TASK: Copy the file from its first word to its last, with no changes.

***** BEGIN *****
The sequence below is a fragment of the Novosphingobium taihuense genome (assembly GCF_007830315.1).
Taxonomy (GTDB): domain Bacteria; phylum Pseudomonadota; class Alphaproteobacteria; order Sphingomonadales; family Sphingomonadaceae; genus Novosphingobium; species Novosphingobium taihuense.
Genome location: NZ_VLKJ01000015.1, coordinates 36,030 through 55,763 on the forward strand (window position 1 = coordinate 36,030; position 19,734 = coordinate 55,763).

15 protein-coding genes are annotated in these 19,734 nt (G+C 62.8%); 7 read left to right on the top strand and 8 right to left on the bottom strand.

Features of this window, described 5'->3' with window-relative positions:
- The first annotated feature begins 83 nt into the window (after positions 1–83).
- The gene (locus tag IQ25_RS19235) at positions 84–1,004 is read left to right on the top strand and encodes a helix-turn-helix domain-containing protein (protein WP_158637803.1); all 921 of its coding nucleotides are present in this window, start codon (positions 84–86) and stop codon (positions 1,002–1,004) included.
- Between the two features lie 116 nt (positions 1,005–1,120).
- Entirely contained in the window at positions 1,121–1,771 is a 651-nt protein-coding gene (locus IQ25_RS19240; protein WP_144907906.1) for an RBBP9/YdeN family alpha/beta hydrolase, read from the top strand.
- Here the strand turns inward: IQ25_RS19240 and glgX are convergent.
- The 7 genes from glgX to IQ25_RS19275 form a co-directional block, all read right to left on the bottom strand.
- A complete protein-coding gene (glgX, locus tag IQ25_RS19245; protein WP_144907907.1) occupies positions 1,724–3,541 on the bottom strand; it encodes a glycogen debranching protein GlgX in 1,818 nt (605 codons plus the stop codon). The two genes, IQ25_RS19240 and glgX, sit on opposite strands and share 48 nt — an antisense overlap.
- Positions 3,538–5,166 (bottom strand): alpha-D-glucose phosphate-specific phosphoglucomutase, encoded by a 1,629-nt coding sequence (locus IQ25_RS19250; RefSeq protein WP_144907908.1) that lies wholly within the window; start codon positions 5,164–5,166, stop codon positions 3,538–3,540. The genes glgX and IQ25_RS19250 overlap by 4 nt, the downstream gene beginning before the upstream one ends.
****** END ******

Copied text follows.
The sequence below is a fragment of the Novosphingobium taihuense genome (assembly GCF_007830315.1).
Taxonomy (GTDB): domain Bacteria; phylum Pseudomonadota; class Alphaproteobacteria; order Sphingomonadales; family Sphingomonadaceae; genus Novosphingobium; species Novosphingobium taihuense.
Genome location: NZ_VLKJ01000015.1, coordinates 36,030 through 55,763 on the forward strand (window position 1 = coordinate 36,030; position 19,734 = coordinate 55,763).

15 protein-coding genes are annotated in these 19,734 nt (G+C 62.8%); 7 read left to right on the top strand and 8 right to left on the bottom strand.

Features of this window, described 5'->3' with window-relative positions:
- The first annotated feature begins 83 nt into the window (after positions 1–83).
- The gene (locus tag IQ25_RS19235) at positions 84–1,004 is read left to right on the top strand and encodes a helix-turn-helix domain-containing protein (protein WP_158637803.1); all 921 of its coding nucleotides are present in this window, start codon (positions 84–86) and stop codon (positions 1,002–1,004) included.
- Between the two features lie 116 nt (positions 1,005–1,120).
- Entirely contained in the window at positions 1,121–1,771 is a 651-nt protein-coding gene (locus IQ25_RS19240; protein WP_144907906.1) for an RBBP9/YdeN family alpha/beta hydrolase, read from the top strand.
- Here the strand turns inward: IQ25_RS19240 and glgX are convergent.
- The 7 genes from glgX to IQ25_RS19275 form a co-directional block, all read right to left on the bottom strand.
- A complete protein-coding gene (glgX, locus tag IQ25_RS19245; protein WP_144907907.1) occupies positions 1,724–3,541 on the bottom strand; it encodes a glycogen debranching protein GlgX in 1,818 nt (605 codons plus the stop codon). The two genes, IQ25_RS19240 and glgX, sit on opposite strands and share 48 nt — an antisense overlap.
- Positions 3,538–5,166 (bottom strand): alpha-D-glucose phosphate-specific phosphoglucomutase, encoded by a 1,629-nt coding sequence (locus IQ25_RS19250; RefSeq protein WP_144907908.1) that lies wholly within the window; start codon positions 5,164–5,166, stop codon positions 3,538–3,540. The genes glgX and IQ25_RS19250 overlap by 4 nt, the downstream gene beginning before the upstream one ends.